Reporter climbs aboard Artemis Racing White

Mike Koozmin/The S.F. ExaminerScenic setting: Thursday marked the first day of fleet racing at the America’s Cup World Series where all 11 boats hit the water at the same time. Top right

Mike Koozmin/The S.F. ExaminerScenic setting: Thursday marked the first day of fleet racing at the America’s Cup World Series where all 11 boats hit the water at the same time. Top right

I have to admit, I was a little nervous. Judging from the comments of a television reporter — who will remain nameless — who was enjoying the same opportunity, I was not alone. But when you get invited to ride along during one of the America’s Cup World Series events, you don’t say no.

And so I found myself holding on for dear life on the back of the Artemis Racing White boat on Thursday during their match race against Luna Rossa Swordfish, listening to skipper Terry Hutchinson bark orders and frantically leaping from one side of the boat to the other at his direction.

Never mind the fact that I had about a foot worth of netting to lay down on and a single rope to grip, or that one wrong move would leave me all wet and watching Hutchinson’s team zipping away at 20 knots.

“Don’t lose me,” I said before the race.

“You know if you fall off,” Hutchinson said, “we’re not coming back for you.”

That was fine with me. I was more worried about disturbing the strategy of the team that worked like a well-oiled machine while zipping around San Francisco Bay in between the Golden Gate Bridge and Alcatraz.

No easy task when you consider I had to leap over a hard metal bar to the other side every time the five-man crew did in order to keep the weight distributed just right. My shins will pay for my lack of experience in the morning.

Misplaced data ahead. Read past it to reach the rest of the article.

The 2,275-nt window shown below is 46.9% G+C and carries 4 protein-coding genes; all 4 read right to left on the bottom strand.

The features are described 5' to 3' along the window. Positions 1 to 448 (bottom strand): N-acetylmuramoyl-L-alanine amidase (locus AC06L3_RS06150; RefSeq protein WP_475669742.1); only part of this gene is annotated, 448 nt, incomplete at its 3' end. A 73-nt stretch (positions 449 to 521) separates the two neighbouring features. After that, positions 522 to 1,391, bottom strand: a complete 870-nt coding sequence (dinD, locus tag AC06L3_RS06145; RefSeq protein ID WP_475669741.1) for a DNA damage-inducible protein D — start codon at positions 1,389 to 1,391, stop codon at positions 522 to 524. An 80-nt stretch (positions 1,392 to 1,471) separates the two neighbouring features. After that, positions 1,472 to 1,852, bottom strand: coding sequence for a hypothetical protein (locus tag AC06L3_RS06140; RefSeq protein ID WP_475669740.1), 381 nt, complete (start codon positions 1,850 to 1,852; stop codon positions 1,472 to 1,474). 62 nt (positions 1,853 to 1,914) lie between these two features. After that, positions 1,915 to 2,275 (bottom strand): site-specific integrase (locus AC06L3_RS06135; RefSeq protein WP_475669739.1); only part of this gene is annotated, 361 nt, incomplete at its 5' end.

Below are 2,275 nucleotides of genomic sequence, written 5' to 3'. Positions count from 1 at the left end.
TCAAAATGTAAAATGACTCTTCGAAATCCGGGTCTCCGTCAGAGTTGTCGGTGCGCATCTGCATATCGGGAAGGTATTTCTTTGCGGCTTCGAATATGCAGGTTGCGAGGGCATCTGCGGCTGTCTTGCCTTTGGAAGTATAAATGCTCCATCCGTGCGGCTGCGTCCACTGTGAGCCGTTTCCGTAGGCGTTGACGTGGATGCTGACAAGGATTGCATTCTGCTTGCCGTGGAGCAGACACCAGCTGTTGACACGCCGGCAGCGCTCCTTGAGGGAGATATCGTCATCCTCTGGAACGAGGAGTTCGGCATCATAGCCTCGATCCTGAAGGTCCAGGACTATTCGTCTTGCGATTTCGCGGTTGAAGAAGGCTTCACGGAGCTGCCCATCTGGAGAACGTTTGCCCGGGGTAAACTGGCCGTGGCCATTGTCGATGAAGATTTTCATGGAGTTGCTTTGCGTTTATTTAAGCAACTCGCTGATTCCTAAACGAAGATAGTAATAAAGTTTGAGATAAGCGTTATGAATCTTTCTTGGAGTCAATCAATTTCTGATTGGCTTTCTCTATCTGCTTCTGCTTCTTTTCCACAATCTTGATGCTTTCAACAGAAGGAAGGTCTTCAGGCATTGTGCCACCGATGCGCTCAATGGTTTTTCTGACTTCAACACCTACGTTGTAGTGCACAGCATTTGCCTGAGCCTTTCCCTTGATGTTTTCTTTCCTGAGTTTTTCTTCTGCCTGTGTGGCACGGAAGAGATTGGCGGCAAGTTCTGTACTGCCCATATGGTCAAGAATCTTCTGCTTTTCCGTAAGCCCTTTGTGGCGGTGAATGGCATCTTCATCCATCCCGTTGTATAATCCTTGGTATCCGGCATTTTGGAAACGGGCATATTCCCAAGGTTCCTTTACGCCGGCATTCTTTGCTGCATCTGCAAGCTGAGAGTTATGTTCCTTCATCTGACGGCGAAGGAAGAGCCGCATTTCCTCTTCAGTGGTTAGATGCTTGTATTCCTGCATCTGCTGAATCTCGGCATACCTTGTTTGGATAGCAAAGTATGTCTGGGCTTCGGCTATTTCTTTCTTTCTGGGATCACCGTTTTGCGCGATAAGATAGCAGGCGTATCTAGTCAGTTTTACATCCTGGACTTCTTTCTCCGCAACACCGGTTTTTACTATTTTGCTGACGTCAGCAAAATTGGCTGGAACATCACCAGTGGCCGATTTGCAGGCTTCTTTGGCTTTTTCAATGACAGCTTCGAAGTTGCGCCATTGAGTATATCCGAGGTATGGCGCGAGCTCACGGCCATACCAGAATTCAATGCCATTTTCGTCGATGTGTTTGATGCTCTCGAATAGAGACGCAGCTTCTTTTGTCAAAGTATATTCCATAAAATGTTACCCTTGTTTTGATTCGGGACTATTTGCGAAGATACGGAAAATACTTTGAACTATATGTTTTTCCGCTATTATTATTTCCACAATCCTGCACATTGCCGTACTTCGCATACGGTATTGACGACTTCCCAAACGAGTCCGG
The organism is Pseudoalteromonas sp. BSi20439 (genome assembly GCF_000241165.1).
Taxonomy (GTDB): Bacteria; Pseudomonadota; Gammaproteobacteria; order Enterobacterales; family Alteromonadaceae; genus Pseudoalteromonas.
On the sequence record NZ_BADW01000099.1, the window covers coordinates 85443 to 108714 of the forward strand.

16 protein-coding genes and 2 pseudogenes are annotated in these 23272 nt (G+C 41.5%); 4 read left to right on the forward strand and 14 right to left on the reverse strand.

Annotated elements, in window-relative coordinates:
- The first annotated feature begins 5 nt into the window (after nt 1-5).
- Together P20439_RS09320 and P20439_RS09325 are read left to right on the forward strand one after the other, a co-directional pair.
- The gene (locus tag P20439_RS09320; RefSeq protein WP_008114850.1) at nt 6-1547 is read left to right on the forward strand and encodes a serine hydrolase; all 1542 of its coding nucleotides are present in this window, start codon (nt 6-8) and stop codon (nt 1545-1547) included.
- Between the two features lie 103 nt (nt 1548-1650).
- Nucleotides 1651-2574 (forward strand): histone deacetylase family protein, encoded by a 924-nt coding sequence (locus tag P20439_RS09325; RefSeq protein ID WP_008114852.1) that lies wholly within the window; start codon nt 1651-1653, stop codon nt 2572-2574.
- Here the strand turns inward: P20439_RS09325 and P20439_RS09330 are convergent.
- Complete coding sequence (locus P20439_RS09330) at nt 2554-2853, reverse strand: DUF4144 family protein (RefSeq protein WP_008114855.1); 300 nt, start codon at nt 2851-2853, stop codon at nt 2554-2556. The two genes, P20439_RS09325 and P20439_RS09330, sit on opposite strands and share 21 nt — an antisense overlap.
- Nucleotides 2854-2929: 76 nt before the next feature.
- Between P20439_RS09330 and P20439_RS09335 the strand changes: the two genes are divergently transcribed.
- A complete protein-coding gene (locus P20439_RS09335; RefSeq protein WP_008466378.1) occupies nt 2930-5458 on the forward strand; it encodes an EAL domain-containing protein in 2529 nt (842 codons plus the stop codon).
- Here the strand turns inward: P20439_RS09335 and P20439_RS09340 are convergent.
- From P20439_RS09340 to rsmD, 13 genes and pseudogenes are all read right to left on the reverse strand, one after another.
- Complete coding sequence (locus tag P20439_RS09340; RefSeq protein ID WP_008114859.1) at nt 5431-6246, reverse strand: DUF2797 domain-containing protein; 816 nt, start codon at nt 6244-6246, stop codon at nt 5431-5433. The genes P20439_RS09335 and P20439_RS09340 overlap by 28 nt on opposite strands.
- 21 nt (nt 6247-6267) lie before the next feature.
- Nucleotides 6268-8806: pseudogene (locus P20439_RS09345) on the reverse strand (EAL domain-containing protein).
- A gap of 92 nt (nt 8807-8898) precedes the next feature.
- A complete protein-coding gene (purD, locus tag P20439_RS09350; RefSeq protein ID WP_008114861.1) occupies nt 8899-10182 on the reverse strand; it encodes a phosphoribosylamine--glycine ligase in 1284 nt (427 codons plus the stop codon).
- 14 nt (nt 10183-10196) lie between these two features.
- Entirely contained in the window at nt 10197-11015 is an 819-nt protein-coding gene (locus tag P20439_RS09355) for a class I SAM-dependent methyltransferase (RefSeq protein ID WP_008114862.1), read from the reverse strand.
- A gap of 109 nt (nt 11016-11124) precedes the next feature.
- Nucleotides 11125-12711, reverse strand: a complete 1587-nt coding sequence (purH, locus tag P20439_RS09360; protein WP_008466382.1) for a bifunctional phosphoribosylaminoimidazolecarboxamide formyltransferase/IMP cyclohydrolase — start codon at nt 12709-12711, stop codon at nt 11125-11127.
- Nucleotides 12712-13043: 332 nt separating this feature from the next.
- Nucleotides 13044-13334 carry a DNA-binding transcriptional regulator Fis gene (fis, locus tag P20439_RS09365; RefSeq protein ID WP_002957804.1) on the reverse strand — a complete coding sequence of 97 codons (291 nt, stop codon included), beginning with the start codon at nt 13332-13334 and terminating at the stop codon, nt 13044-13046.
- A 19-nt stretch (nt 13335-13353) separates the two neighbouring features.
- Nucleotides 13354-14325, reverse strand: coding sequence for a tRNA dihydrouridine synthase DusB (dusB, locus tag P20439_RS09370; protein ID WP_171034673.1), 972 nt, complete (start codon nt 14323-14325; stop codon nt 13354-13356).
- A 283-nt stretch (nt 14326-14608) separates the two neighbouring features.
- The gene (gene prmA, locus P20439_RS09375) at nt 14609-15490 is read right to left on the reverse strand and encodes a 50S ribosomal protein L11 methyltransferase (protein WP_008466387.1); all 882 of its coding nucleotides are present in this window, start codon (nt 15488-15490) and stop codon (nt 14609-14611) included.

The team seemed to have most of its strategy scripted from the start. I got a little nervous when we came within a few feet of other boats on more than one occasion, but the Artemis crew didn’t bat an eye as the Swordfish boat nipped at our heels for most of the race.

I didn’t hear the starting gun go off because I was too busy making sure I didn’t fall off or grab one of the pulleys that might have sliced my fingers off if I had grabbed it at the wrong time. After a few minutes, I thought, “yeah, I can do this.”

Then I had to jump over the bar again.

And again.

And again, until I lost count of how many times.

Fortunately my sloppy technique did not drag the team down with me. Artemis won its match race, and I made sure to listen for the shot that signaled the end. I even got a high-five from Hutchinson after the win.

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